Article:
Mix the melodramatic tension of a Stephen King novel with the social consciousness of Shirley Jackson's macabre classic, The Lottery, and you'll have Janette Turner Hospital's latest work. Oyster opens in Outer Maroo, a dangerous outback town in perpetual drought, peopled by “riff-raff from the Irish potato famines, drifters, wreckage from World War II and Korea and Vietnam, schoolteachers, shopkeepers, holy rollers and evangelicals, small pickings of the social scale.”
Something terrible has happened — is happening — and Hospital sinks the reader into the mirage-like reality of violently tight-lipped townies and a sham prophet named Oyster who has foretold the end of the world. Oyster's sensual mysticism and pockets filled with opal have lured gem-seekers, hippies, and aborigines to his mining commune and unsettled already-tense Outer Maroo. The plot is original and timely, although the book gushes with highbrow melodrama.
A good editor could have tidied up Hospital's biggest errors: stilted pacing and a cumbersome tone. Heavy foreshadowing and narrative fluff defuse the predictable story. Hospital's voice often seems patronizing, like she's read too much literary criticism and underestimates her audience. (Yes, she's a professor of literature.)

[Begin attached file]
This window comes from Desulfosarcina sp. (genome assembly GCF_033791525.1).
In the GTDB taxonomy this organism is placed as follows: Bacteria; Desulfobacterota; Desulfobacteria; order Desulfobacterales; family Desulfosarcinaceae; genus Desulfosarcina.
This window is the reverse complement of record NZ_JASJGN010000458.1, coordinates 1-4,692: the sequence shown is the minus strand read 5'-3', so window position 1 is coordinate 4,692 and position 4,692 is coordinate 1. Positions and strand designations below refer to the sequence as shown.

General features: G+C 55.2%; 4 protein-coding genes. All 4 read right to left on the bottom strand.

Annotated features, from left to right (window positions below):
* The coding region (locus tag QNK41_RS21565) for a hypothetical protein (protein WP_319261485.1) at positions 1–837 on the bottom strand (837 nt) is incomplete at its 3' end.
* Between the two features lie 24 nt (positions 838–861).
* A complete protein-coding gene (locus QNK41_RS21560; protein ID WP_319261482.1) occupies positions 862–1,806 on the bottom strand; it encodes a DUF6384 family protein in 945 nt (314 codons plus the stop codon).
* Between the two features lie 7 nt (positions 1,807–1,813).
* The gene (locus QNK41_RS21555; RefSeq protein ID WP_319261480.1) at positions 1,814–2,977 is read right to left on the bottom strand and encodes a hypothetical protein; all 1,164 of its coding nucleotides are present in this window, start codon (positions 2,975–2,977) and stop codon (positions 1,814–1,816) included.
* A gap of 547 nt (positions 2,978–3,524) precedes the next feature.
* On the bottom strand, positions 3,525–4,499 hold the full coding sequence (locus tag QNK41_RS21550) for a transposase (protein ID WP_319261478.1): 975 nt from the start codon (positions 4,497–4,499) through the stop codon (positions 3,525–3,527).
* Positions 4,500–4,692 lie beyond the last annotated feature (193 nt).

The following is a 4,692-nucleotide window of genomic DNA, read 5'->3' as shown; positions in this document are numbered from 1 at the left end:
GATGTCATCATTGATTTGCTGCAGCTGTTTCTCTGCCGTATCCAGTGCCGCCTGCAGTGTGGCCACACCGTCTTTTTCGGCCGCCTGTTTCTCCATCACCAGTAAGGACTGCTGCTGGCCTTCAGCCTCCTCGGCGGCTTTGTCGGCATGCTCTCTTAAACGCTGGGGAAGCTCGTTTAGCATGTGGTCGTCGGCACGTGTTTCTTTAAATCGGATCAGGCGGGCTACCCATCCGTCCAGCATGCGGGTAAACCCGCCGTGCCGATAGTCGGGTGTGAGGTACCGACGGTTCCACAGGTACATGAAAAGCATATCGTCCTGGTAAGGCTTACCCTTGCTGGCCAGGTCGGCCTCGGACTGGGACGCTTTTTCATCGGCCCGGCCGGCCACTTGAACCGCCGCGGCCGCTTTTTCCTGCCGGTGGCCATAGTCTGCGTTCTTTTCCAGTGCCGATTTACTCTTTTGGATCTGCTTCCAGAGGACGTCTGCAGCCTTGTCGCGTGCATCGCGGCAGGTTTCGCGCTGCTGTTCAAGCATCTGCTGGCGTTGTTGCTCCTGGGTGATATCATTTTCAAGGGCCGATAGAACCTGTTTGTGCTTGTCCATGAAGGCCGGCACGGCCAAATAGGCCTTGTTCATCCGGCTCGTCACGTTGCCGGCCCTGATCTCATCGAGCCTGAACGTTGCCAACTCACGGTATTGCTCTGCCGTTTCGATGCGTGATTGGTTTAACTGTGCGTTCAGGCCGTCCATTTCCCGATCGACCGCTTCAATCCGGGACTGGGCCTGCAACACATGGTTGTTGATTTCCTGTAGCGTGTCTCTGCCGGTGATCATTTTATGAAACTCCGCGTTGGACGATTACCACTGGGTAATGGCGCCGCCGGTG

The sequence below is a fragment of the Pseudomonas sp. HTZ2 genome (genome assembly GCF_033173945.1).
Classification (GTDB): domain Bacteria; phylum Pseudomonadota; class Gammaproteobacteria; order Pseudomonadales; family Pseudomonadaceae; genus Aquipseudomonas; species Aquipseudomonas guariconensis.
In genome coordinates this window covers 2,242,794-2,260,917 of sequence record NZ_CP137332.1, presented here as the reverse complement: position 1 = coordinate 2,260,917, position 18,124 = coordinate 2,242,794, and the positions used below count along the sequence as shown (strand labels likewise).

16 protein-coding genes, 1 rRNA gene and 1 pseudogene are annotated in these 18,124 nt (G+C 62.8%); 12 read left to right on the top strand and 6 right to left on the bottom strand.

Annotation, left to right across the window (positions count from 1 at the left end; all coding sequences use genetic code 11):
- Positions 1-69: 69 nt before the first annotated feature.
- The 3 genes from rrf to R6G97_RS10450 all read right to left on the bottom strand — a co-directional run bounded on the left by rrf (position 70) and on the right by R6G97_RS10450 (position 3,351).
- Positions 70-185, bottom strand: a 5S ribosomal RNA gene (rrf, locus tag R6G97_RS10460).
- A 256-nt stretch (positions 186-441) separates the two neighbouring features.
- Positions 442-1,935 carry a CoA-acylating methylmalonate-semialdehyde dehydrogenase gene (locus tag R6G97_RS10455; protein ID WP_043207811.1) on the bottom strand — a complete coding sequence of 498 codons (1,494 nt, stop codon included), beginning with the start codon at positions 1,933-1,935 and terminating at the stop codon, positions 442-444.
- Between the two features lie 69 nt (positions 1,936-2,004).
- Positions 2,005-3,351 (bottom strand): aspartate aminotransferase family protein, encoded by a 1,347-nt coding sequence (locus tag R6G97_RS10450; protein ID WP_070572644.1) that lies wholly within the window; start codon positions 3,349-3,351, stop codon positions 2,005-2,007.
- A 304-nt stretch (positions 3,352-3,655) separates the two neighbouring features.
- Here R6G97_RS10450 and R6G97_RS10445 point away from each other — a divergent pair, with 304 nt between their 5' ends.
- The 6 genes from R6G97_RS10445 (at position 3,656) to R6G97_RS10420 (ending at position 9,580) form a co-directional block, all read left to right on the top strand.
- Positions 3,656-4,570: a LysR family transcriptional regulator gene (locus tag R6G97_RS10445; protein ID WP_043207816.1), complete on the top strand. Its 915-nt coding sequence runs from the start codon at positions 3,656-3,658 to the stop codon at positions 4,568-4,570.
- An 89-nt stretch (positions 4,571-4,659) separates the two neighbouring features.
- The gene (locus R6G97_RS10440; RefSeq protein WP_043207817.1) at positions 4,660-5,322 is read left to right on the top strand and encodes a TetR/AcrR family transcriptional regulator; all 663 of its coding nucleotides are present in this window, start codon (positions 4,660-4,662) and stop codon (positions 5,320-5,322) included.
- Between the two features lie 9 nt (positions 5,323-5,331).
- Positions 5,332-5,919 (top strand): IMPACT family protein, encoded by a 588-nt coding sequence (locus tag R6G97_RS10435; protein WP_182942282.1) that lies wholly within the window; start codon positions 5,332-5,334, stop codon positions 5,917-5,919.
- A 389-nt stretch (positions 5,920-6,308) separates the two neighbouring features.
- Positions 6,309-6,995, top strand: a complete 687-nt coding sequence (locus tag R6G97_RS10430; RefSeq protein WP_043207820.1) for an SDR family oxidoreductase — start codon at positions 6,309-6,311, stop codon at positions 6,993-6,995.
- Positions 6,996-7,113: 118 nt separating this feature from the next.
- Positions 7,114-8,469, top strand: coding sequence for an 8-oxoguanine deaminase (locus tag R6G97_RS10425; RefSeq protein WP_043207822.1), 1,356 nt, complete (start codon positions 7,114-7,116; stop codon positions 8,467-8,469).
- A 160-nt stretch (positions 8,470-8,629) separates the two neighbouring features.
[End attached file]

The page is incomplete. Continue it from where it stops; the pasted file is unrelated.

Self-defeating impulses aside, Hospital's a formidable writer with an intellect to match: “Below his left eye, Sarah sees… a small imperfection, the faint brown stain of a birthmark, which seems to her to offer a delicate and tantalizing suggestion of vulnerability, of some secret inner layer which is kept armored over by the confident pronouncements of his body, the way he walks, the way he frowns. Or perhaps it is simply evidence that the fizzing intensity he gives off was there from the start, or from before the start.” Details implode into descriptive microcosms, possibilities coexist, time and reason warp in the desert heat. Hospital's psychological intensity successfully portrays the apocalyptic winds blowing around Outer Maroo.
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